Paradoxically, even though President Trump’s Twiplomacy seems to be upending the rules and practices of traditional diplomacy, there has also been an inescapable impression that the manner in which some foreign leaders have been approaching him is very old school. Those who want to extract economic and security benefits from the president have reached for pompous ceremonies, military parades and personal flattery. This strategy has been universally successful:  from France and Saudi Arabia to China.

Protectionism and zero-sum thinking

Another consistency in President Trump’s approach to the world has been his insistence on tying all issues to an economic scorecard and the belief that the international system operates solely on the principle of relative gains where one state’s win is another state’s loss. As such, talk of free trade is antithetical to his credo and security relationships are inevitably examined through the prism of current account surpluses and deficits. The most telling episode of such thinking was the president’s mooting to re-negotiate the US-South Korea free trade agreement in the middle of the nuclear tests conducted by North Korea.

Yet this is an area in which international security considerations and the ‘globalists’ in the administration have so far been relatively successful in controlling the president’s protectionist impulses following withdrawal from the TPP. Despite threatening to escalate trade war with China and pull out of NAFTA, both have been avoided for now although uncertainty remains and, according to some, it is not unimaginable in the short to medium term.

Vale American soft power

Finally, within the ideational sphere and the realm of soft power, President Trump’s greatest impact has been in damaging US authority in promoting liberal democratic values around the world. Granted, even during President Obama’s tenure, the United States was no stranger to criticism about its need for self-reflection on civil rights and individual liberties. However, what has been markedly different over the past 12 months is the drastic lowering of the bar with respect to the basic values that have been enshrined in America’s founding documents.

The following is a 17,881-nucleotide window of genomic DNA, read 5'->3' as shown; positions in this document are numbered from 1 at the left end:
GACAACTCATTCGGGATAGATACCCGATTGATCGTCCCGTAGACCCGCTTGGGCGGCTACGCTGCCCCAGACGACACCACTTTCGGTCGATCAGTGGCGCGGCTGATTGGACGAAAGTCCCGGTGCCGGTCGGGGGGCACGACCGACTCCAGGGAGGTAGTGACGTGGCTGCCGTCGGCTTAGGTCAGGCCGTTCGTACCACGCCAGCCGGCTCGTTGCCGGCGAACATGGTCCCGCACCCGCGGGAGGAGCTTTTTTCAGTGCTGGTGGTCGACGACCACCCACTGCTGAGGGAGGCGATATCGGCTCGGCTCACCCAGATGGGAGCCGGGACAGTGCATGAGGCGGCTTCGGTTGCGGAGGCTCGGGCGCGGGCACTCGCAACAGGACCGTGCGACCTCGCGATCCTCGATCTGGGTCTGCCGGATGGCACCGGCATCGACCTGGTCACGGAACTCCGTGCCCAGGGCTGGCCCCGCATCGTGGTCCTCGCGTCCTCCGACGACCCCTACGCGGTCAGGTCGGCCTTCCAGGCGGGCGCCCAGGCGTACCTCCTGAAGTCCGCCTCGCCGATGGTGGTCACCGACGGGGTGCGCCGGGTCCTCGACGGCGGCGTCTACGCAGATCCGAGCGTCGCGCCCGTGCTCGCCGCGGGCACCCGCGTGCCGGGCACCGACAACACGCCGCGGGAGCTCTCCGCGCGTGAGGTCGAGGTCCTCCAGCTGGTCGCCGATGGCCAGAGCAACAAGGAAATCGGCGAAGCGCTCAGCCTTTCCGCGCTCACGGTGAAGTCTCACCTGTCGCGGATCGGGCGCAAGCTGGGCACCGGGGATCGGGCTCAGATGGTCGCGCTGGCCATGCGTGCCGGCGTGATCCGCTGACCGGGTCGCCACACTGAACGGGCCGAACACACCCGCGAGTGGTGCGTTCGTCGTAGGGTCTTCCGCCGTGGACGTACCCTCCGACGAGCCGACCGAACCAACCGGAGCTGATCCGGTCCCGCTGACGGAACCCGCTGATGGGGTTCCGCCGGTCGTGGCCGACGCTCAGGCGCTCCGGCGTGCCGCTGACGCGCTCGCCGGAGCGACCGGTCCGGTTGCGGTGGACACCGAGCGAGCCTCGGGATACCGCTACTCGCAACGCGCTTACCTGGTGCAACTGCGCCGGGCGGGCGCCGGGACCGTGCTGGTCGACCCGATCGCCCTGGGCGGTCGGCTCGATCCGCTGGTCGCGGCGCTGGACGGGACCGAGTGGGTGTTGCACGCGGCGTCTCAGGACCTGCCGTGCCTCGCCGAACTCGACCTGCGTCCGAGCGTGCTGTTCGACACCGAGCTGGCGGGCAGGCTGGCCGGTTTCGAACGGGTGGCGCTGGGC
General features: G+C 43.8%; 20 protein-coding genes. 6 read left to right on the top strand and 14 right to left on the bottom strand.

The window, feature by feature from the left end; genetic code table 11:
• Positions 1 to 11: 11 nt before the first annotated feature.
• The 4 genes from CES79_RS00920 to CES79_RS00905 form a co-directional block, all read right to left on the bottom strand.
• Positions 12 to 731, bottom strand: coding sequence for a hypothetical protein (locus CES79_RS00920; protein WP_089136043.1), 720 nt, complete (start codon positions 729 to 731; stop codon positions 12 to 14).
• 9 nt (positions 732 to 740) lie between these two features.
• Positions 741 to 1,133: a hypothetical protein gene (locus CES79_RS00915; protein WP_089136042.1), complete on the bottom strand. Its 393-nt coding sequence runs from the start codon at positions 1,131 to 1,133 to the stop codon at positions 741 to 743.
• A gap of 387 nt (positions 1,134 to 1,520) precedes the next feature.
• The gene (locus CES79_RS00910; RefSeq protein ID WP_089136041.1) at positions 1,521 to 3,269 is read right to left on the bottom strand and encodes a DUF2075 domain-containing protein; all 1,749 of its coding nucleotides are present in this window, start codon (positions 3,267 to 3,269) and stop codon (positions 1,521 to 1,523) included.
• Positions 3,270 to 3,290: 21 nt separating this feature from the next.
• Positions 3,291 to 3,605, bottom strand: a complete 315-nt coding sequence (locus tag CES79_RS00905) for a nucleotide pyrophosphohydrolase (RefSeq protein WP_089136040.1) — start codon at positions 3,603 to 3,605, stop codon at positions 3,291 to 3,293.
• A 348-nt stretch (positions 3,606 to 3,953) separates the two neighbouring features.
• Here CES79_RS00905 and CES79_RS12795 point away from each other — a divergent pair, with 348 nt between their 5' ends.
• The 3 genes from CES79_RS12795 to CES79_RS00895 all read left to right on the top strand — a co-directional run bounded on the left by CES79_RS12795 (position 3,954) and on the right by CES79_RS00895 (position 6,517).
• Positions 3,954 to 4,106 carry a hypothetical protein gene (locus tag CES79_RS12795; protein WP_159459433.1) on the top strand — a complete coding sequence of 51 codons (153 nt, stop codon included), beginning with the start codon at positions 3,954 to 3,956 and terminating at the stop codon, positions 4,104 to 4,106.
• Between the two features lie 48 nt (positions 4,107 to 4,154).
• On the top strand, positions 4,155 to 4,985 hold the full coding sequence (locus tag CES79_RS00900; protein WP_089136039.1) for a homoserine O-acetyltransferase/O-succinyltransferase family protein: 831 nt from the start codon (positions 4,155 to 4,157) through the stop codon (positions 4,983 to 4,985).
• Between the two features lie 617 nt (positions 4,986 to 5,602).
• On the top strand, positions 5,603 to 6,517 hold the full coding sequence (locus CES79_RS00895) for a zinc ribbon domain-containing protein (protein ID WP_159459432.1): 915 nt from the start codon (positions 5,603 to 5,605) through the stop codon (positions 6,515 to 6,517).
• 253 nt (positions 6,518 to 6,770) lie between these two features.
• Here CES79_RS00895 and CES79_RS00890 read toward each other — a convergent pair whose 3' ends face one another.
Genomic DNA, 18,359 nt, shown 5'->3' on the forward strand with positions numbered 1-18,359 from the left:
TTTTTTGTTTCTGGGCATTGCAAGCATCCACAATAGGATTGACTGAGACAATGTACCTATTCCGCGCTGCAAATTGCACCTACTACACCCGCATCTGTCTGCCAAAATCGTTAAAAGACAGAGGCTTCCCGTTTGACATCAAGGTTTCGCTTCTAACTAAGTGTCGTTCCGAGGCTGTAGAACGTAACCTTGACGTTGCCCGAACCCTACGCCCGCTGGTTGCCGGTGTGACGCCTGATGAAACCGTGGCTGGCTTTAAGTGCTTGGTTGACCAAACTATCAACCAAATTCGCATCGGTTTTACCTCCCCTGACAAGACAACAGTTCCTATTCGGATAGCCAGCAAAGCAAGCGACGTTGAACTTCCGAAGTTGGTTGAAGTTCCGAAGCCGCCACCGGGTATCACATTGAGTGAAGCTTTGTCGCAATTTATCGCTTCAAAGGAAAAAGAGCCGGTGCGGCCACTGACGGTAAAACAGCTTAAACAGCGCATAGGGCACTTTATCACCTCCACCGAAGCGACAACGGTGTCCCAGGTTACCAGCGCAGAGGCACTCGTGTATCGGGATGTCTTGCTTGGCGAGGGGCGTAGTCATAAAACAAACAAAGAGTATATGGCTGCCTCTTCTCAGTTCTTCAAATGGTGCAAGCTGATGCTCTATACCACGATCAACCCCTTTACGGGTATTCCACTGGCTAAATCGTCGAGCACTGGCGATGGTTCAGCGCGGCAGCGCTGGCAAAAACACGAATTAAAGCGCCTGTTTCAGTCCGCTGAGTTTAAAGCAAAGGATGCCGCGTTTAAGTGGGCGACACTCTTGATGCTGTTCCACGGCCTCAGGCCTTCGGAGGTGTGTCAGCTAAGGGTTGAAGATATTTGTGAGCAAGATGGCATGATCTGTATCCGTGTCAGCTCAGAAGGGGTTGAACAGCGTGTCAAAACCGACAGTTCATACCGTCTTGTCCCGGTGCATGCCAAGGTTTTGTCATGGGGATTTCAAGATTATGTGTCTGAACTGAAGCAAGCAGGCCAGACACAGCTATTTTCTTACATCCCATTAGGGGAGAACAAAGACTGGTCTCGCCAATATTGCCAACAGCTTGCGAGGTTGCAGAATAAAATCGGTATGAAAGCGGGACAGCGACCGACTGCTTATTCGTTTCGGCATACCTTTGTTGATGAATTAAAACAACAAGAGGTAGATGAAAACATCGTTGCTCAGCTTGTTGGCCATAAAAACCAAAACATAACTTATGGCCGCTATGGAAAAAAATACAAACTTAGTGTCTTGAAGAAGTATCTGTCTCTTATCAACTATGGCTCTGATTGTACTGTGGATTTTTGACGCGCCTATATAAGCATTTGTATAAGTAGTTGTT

President Trump’s repeated and woeful racist remarks, immigration policy reforms and proposals that are skewed against particular religious and ethnic minorities and his attacks on the press, judiciary, legislators and a whole host of other individuals, groups and organisations have the effect of disqualifying this administration from lecturing others on the importance of respecting fundamental individual rights and liberties. The recently published National Security Strategy spells out the ways in which the United States under President Trump’s leadership is committed to championing American values. Yet, it is hard not to contrast it to the president’s statements and Twitter feed, where there has been plenty of daylight between what is being preached and what is indeed being practised.

Ultimately, through constant undermining of liberal democratic institutions and norms, the current occupant of the White House has been implicitly giving a nod to other world leaders who have authoritarian proclivities about the norms and behaviour he finds acceptable. More worrying, he has explicitly endorsed leaders who subscribe to illiberal and even radical ideologies.

As the Trump presidency enters its second year, we should all remember there has been scarce change in the president’s core set of beliefs and conduct in office. Perhaps this might save a lot of ink from being spilt when other milestones come about, including the upcoming delivery of his first State of the Union address later this month. The agenda for scholars and commentators of the presidency should be to focus more carefully on measuring and analysing the myriad of ways President Trump has impacted US standing and relations with the rest of the world.

Dr Gorana Grgic is a jointly appointed Lecturer at the US Studies Centre and the Department of Government and International Relations at the University of Sydney.

This article is published under a Creative Commons Licence and may be republished with attribution.